NEW YORK — CSX Corp., the nation’s third-largest railroad, said Tuesday the economy improved modestly in the fourth-quarter, but its shipping volume dropped from a year ago as demand for coal to produce electricity remained weak.
CSX, based in Jacksonville, Fla., said fourth-quarter net earnings rose 23 percent compared to a year ago — a period weighed down by a loss related to the company’s sale of the money-losing Greenbrier resort. Excluding that year-ago loss, earnings from continuing operations fell 16 percent.
Shares fell more than 3 percent in after-hours trading, after closing up 47 cents in the regular session to close at $50.51.
Railroads are seen as gauges for nation’s economic health because they carry so many consumer and industrial goods — everything from toys to lumber to trucks. Analysts look to CSX, the first railroad to report fourth-quarter earnings, and its competitors to measure how the larger economy is faring.
The railroad said gains in its transfers from trucks — a key indicator of consumer spending — and the automotive segment were more than offset by declines in shipments of coal and food. Stimulus programs including Cash for Clunkers and inventory restocking helped boost consumer and auto-related segments.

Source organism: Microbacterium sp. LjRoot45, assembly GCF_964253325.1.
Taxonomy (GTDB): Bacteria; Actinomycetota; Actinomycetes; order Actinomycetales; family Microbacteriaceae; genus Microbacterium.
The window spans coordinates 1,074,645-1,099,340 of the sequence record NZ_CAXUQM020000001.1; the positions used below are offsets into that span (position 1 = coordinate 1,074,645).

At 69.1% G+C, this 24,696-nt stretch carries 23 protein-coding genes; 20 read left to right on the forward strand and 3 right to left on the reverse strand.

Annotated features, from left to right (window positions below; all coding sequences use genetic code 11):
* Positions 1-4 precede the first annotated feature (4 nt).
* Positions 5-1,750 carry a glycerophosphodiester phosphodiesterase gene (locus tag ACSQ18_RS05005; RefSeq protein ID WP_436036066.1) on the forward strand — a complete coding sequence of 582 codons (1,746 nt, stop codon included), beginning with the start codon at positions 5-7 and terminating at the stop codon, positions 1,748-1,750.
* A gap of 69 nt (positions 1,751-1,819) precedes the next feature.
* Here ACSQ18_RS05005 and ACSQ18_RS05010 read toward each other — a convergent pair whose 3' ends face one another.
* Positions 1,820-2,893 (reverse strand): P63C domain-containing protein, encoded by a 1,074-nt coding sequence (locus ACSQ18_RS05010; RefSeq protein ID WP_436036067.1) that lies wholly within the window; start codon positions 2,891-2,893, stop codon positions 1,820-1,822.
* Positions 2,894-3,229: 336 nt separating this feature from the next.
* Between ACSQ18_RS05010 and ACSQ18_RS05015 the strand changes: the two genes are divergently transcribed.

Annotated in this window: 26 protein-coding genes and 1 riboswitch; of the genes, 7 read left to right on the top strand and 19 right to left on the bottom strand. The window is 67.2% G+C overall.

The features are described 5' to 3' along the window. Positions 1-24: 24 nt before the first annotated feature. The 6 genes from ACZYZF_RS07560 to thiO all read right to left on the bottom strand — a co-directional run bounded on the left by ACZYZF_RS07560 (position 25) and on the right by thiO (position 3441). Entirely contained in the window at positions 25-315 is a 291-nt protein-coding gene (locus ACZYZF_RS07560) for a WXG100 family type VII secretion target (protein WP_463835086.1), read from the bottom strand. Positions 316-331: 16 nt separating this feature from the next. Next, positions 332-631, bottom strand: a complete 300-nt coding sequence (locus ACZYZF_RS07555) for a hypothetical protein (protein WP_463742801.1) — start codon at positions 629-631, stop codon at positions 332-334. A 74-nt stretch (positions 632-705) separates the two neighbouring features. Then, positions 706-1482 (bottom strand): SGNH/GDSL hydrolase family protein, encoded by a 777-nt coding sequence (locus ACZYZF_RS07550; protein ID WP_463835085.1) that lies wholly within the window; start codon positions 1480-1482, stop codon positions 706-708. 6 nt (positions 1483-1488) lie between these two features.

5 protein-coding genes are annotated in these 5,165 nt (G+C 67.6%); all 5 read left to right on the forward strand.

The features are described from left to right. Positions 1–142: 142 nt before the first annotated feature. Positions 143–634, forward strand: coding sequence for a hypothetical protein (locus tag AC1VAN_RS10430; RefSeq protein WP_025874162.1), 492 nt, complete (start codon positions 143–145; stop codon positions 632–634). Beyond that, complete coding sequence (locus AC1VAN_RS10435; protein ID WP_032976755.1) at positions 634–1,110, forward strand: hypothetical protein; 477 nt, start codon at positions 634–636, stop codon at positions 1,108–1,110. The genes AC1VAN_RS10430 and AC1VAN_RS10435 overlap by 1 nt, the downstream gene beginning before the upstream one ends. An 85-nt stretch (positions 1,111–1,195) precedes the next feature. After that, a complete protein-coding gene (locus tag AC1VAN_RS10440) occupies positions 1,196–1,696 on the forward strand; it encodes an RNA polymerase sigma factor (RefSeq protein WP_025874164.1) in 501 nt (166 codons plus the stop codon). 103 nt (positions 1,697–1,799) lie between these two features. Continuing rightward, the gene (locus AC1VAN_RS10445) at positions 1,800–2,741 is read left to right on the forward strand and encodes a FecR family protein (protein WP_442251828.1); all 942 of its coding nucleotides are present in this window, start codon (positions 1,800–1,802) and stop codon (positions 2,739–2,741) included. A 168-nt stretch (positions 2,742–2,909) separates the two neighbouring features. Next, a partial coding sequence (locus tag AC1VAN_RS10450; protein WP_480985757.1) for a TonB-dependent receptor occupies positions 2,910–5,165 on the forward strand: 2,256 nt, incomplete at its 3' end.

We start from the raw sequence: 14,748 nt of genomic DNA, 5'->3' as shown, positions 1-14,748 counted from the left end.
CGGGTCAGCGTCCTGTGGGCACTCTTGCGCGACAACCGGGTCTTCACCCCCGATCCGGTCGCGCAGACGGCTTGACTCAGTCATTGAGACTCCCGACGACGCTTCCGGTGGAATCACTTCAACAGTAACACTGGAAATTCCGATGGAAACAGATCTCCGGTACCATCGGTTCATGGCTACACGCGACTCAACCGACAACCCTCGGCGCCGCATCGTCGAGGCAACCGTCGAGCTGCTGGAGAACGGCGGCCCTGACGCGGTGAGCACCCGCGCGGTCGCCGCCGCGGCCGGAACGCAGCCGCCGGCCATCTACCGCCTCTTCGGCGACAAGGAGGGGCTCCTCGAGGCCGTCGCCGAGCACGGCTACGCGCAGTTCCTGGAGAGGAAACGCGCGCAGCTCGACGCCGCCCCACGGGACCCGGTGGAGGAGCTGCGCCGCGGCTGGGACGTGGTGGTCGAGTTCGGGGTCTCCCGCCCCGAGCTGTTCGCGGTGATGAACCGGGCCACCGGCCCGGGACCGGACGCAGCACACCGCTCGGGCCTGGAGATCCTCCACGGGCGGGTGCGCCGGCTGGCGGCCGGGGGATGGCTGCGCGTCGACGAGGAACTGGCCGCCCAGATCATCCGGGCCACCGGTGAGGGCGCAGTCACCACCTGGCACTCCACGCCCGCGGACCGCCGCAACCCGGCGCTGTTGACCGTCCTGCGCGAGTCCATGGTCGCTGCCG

Coal shipments were hit by a steep downturn in electricity demand, as industrial production shrank and consumers turned off the lights to save money. CSX also hauled less coal because of the ongoing slowdown in construction, since certain types of coal are used to make steel. In addition, many utilities turned to natural gas to run power plants as the price for that fuel dropped. CSX expects demand for coal from electric utilities to remain weak well into this year.
The company, which operates its blue and yellow locomotives from Canada to Florida and west to the Mississippi River, reported net earnings of $305 million, or 77 cents per share, compared with $247 million, or 63 cents per share a year earlier.
Revenue fell 13 percent to $2.32 billion.
Thomson Reuters says analysts expected profit of 76 cents per share on revenue of $2.39 billion.
CSX’s full-year earnings fell 16 percent to $1.15 billion, or $2.91 per share. Revenue for 2009 dropped 20 percent to $9.04 billion.
The railroad’s larger Western rivals Union Pacific and Burlington Northern Santa Fe are scheduled to report earnings Thursday.
Kevin Jones of The Trucker staff can be reached for comment at firstname.lastname@example.org.